Years ago, my mother had the opportunity to meet the new bishop of her diocese. Afterward she told me, “I really liked him. He didn’t seem like a bishop at all.” At the time, this struck me as funny. It made me wonder if bishops were like fish, which is only good if it doesn’t taste like fish. But, of course, what she really meant was that the new bishop was approachable. Rather than sheltering behind the dignity of his high office, he was warm and relatable. He knew that he didn’t have to stand on his dignity in order to have dignity. We value this quality in all sorts of important people. We admire warm and approachable presidents, princes, professors and professional athletes. We are delighted when the great prove to be humble.
Our taste for humility in august personages has its origins in the feast we celebrate today. Its official name is “The Solemnity of Our Lord Jesus Christ, King of the Universe.” Titles don’t come much grander than “King of the Universe,” yet it’s little more than a footnote on Christ’s resume. If the universe had never existed, he would still be the eternally begotten Son of the Living God. As it is, our readings today reveal him as the “ruler of the kings of the earth” whose reign will endure forever. He is the Alpha and the Omega…the one who is and who was and who is to come, the almighty.”
And yet, as the second chapter of the Letter to the Philippians reminds us, he chose to empty himself, being born into human estate, taking the form of a servant. He chose to be born in a manger, and to make himself vulnerable to us – vulnerable to our love, but also to the suffering resulting from our sinfulness – accepting even death – death on a cross. And after his Resurrection he continues to take our human nature, as part of himself, for all eternity. It’s no wonder that the followers of such a Savior value humility in the great.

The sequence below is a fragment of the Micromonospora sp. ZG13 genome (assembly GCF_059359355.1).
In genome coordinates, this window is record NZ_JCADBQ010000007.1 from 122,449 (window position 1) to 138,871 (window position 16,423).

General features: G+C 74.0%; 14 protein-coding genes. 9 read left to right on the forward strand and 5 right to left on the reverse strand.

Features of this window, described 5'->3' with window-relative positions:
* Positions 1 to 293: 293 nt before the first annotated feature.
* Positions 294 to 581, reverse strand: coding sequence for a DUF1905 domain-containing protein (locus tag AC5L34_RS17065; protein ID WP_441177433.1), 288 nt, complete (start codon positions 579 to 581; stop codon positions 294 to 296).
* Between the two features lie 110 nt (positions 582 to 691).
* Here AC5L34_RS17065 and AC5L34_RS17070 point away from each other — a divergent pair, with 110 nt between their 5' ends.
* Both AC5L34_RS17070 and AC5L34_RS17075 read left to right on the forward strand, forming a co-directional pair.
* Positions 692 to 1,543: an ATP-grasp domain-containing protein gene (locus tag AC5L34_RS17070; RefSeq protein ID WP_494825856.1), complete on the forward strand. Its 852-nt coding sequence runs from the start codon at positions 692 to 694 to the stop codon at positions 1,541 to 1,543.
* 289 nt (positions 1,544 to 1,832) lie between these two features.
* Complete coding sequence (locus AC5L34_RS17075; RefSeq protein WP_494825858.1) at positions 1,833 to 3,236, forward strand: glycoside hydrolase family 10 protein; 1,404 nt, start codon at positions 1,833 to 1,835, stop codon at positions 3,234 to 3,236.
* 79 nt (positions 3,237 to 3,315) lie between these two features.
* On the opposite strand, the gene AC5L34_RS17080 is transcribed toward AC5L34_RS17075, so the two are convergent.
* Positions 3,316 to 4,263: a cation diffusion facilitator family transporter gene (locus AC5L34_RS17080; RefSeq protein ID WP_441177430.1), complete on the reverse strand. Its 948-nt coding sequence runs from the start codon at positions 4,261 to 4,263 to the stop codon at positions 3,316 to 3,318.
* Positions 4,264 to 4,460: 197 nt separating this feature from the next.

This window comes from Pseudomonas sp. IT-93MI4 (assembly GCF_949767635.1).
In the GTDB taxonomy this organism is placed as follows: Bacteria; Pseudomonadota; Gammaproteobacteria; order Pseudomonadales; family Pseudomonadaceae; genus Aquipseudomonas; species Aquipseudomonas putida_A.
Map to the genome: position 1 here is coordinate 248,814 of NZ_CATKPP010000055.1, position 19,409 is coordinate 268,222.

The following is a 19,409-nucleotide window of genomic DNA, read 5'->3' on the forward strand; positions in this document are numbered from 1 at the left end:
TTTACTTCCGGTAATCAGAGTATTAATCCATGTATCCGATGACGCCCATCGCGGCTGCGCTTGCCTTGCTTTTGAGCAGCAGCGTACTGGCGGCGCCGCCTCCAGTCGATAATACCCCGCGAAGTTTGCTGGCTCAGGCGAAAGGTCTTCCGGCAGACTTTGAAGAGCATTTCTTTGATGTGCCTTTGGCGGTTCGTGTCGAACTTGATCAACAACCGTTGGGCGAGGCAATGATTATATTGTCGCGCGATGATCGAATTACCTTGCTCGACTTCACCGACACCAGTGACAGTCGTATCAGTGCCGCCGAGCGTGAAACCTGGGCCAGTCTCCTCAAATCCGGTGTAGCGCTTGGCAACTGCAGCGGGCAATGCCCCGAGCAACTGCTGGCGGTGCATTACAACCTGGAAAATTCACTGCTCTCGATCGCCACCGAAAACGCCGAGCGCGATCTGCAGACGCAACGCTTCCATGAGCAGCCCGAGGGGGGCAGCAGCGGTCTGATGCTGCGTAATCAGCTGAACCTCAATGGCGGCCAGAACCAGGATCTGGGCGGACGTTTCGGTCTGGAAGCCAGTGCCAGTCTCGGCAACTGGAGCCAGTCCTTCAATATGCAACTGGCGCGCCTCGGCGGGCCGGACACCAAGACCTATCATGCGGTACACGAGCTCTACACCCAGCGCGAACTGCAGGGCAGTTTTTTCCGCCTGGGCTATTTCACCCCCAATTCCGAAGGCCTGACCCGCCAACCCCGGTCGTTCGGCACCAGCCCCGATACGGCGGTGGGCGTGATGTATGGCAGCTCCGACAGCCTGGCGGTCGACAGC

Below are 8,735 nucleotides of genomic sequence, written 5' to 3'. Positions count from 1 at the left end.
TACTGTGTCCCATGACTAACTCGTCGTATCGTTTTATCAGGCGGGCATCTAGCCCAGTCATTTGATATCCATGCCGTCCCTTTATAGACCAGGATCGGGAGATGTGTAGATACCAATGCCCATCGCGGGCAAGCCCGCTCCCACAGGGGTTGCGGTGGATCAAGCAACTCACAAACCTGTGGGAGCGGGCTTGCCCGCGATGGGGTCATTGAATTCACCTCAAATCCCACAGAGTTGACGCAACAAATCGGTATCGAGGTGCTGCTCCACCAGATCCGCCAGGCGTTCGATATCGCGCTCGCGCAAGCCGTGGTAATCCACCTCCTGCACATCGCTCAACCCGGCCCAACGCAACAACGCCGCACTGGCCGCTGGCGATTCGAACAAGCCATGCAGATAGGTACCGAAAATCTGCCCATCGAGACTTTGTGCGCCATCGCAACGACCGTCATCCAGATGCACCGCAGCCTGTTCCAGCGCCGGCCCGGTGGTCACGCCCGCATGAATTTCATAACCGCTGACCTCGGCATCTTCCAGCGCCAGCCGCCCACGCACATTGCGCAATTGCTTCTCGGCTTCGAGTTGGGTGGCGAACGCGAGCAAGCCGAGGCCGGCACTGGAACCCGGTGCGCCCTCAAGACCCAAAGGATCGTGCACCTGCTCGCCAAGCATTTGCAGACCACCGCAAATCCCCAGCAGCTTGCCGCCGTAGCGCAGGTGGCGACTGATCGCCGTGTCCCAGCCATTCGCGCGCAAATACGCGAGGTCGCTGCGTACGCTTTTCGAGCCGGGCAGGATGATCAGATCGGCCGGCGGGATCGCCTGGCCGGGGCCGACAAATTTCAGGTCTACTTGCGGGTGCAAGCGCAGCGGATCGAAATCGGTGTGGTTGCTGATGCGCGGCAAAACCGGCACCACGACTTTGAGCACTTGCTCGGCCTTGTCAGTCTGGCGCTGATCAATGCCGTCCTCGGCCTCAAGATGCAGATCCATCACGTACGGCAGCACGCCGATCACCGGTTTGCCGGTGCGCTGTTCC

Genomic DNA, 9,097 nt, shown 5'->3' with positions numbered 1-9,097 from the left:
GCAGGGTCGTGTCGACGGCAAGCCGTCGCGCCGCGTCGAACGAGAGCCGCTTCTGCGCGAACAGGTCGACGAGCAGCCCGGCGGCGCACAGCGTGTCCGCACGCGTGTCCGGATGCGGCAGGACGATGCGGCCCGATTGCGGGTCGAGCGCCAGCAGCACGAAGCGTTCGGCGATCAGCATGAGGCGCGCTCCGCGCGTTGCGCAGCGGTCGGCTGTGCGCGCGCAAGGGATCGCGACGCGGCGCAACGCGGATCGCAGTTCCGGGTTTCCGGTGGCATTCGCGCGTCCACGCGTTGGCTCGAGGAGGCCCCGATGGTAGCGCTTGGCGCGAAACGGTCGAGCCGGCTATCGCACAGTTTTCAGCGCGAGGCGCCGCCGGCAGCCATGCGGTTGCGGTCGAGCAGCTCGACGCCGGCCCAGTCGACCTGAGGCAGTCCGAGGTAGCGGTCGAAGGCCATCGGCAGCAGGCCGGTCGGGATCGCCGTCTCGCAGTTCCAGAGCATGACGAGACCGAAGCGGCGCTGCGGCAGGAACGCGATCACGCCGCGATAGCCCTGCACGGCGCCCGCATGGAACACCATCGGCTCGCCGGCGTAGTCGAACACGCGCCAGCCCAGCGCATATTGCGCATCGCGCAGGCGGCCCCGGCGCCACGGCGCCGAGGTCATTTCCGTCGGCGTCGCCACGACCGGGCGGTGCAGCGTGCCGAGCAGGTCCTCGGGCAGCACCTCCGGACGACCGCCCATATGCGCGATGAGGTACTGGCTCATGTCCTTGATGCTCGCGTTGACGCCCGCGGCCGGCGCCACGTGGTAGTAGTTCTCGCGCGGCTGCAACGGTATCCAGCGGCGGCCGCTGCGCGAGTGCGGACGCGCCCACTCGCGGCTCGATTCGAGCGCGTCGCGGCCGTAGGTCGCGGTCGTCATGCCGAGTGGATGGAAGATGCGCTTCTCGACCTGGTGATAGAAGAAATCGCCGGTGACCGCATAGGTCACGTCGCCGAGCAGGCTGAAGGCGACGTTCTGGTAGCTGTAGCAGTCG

The question, of course, is whether we will take Christ as our model and embrace humility in our own lives. Do we dare to be humble? It will take courage. The temptation, in a threatening world, is to take the opposite course. Our instinct is to struggle to build ourselves up. Our ambition is to make ourselves invulnerable to rejection, derision and suffering of every kind. The tragic consequence is that we make ourselves invulnerable to love. The irony is that we can perfectly well afford to be humble. You see, by virtue of our baptism, we have a lofty title of our own. We are adopted sons and daughters of God. When God sees us, God sees Christ. We need never be afraid. We can afford to accept Christ’s invitation to empty ourselves of ourselves, and become what God made us to be: reservoirs and conduits of the love that creates and sustains the universe. Come on. We’ve got this.
Rev. Charles B. Gordon, C.S.C., is co-director of the Garaventa Center for Catholic Intellectual Life and American Culture at the University of Portland. He writes and records a regular blog called “Fractio Verbi.